Here is a mixed bag of book reviews to consider for your end-of-the-summer reading list.
‘Eyewitness Images from the American Revolution’
“Eyewitness Images from the American Revolution,” by military historian Arthur S. Lefkowitz, offers 60 “eyewitness” images from artists actually on site for pivotal moments during America’s revolutionary birth.
Collected here are everything from Charles Wilson Peale’s portraits of George Washington and his generals, Alexander Hamilton at Valley Forge and John Eager Howard, the hero of Cowpens. There are maps by Paul Revere and stunning images of significant battles by the world’s leading artists of the time such as John Singleton Copley, John Trumbell, Thomas Davies and Amos Doolittle.
These are all richly displayed in beautiful color, with a readable text explaining each circumstance that warranted the painting, drawing, map or illustration presented. Particularly moving are “The Battle of Lexington,” revealing a painful rout of the patriot militia, “The Death of General Warren” at the “Battle of Bunker Hill,” and the snow covered “Soldier’s Huts at Valley Forge.” Every America should learn more about this crucial time in our history, and Lefkowitz’s scholarship and collection of amazing images make that duty as pleasurable as any reader could possibly ask.
‘Beyond Control: The Mississippi River’s New Channel to the Gulf of Mexico’
Equally fascinating and striking much closer to home for Gulf coast residents is “Beyond Control: The Mississippi River’s New Channel to the Gulf of Mexico” by James F. Barnett Jr. Here we see man’s struggles to corral a river that flows at a rate of one million cubic feet per second, equal to “250 eighteen-wheeler trailers passing a given point on the river every second.”
And when it stampeded in 1927, it did so at a rate of 17.9 milllion gallons per second, drowning the deltas of Mississippi, Arkansas and Louisiana. Barnett chronicles efforts by French colonists, the 19th Century’s Henry Shreve’s Corps of Engineers, and modern engineers to reign the river in, using failed policies such as “levees only” and “bend cutoff,” only to have the muddy monster attempt to change its course in 1973, coming within a hair’s breadth of cutting a path to Morgan City and leaving New Orleans without a sea port and surrounded by salt water seeping in to fill the void.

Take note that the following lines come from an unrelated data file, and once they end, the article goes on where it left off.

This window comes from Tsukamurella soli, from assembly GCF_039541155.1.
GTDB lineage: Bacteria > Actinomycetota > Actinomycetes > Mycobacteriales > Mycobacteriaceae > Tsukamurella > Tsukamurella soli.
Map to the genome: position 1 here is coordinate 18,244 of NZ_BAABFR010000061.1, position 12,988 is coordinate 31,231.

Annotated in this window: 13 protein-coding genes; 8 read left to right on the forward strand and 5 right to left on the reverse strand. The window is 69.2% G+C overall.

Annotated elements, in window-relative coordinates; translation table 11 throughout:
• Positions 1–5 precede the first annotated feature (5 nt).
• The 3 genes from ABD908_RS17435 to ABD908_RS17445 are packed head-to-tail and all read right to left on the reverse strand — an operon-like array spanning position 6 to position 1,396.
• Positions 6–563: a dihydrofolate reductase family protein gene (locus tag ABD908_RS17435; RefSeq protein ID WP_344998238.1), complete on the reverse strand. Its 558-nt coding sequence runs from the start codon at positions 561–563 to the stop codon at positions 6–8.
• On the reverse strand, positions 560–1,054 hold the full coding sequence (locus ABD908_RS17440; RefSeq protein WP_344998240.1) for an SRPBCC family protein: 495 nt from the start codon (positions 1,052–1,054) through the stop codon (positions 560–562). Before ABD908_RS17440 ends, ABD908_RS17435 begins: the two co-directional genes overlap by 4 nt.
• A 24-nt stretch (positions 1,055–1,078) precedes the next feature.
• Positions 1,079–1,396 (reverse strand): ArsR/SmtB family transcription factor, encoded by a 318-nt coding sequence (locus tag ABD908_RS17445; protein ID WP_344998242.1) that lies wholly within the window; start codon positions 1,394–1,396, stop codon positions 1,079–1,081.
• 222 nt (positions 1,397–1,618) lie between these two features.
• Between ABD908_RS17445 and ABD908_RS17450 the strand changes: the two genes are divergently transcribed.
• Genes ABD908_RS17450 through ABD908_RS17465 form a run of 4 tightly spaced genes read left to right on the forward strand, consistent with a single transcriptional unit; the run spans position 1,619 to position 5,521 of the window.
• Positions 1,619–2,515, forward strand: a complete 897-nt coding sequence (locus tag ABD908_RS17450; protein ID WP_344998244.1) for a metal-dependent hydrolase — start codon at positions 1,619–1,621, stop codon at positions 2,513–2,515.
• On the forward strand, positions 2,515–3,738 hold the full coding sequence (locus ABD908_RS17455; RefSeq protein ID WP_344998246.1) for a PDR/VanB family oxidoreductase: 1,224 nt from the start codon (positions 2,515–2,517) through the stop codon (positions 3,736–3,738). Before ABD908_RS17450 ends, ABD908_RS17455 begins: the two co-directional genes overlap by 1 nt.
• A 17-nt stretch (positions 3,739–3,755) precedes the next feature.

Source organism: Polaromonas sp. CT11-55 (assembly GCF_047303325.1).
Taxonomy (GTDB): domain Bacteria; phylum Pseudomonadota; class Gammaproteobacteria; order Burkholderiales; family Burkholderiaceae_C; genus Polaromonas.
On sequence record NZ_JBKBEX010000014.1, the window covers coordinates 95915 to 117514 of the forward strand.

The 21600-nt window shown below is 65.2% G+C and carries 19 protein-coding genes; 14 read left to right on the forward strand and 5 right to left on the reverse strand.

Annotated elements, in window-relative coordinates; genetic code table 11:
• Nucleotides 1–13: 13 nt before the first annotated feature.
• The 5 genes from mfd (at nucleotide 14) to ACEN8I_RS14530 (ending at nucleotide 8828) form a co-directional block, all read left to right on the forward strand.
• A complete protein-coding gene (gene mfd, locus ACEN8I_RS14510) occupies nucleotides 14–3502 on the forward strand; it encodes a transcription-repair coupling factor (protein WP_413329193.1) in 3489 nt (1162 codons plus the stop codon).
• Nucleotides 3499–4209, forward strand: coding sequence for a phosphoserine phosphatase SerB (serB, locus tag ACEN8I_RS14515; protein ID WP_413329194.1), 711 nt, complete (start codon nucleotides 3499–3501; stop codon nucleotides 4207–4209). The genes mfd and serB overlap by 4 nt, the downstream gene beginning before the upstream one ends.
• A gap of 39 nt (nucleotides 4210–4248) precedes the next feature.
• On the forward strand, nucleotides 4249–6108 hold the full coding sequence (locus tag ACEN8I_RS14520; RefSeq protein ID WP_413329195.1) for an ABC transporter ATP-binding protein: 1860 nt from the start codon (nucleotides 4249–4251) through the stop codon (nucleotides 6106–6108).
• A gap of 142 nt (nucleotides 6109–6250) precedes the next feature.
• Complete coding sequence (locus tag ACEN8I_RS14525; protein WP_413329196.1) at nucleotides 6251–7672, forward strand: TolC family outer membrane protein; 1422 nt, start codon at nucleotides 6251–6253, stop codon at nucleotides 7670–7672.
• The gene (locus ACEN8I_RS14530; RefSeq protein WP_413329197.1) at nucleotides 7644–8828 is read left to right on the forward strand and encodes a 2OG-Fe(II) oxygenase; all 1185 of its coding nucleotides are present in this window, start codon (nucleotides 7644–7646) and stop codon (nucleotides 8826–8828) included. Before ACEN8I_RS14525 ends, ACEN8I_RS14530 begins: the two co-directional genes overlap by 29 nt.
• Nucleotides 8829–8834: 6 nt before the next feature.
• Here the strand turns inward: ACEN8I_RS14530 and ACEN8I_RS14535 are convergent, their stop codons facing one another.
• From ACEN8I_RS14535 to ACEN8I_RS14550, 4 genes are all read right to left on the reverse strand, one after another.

This is a worthy history of nature’s refusal to be bound by man, and Barnett makes it clear that man is destined to lose this particular struggle. The Mississippi, he argues, will someday evade all efforts to control it and cut another path to the gulf if we do not either help it along sans disaster or develop new technology to do what current technology is incapable of doing. Beyond Control is more than just history at its most riveting; it’s a bird’s eye view of a living natural process that, unfortunately, is very much alive today.
‘Dancing with My Father’
Coast denizens love our greatest painter, Walter Anderson, but we only know him through his art. His daughter Leif knew him intimately as artist and father, and her loving tribute to him, “Dancing with My Father,” is a moving reminisce of a daughter coming to terms with a famous and unusual dad.
As she says, people who didn’t know him loved him for his art in ways that she was not allowed to during his many excursions away from home, “and I’m sometimes mixed up in response to it.”
She evolves beyond this, however, to relate how this brilliant but strange artist nevertheless had a unifying effect on his family. She renders this heartwarming story through emotion-drenched prose and drawings of her own and her father’s.
Anderson also explores other avenues in these brief stories, as in the incredible Cat Wisdom, where she inhabits the mind of a feline with uncanny accuracy. But when she writes, “I understand Daddy’s need to escape his beloved mother and the rest of us…to clear his mind of external chatter and the distracting requirements of being in a family,” we experience, perhaps too closely, the human, all too human dynamics of this exceptionally talented family. For this, we owe her a debt of thanks for “Dancing with My Father.”
‘How We Bury Our Dead’
A much darker familial tale is related through the stunning work of Ocean Springs poet Faith Garbin in her poetic venture, “How We Bury Our Dead.”
Garbin inexplicably finds lush poetry in the disasters, loss and grief lurking in the shadowy corners of her past. The darkest are those concerning the horrors of familial sexual abuse, such as “Four and Daisies,” that strike like a hammer blow to the soul, proving once and for all that poetry conveys an emotional punch unknown to even the worthiest prose.
Garbin knows her craft and emblazons it onto the page as if she were using lightening rather than ink. Phrases such as, “Even the floorboards ache with longing,” and “prayers drifted past the attic window, fell like ashes,” force us to reexamine memories buried in the blackest chambers of our hearts.
Poet and the reader collide, metaphorically speaking, with such phrases as, “A bird opens its beak to the hesitant sun. I walk the woods, memories chasing me like hounds.”
There is pain here, but also much beauty, which as we know from familiarity with the ancient poets, is another word for truth. Garbin’s truth is treasure for every reader courageous enough to encounter it.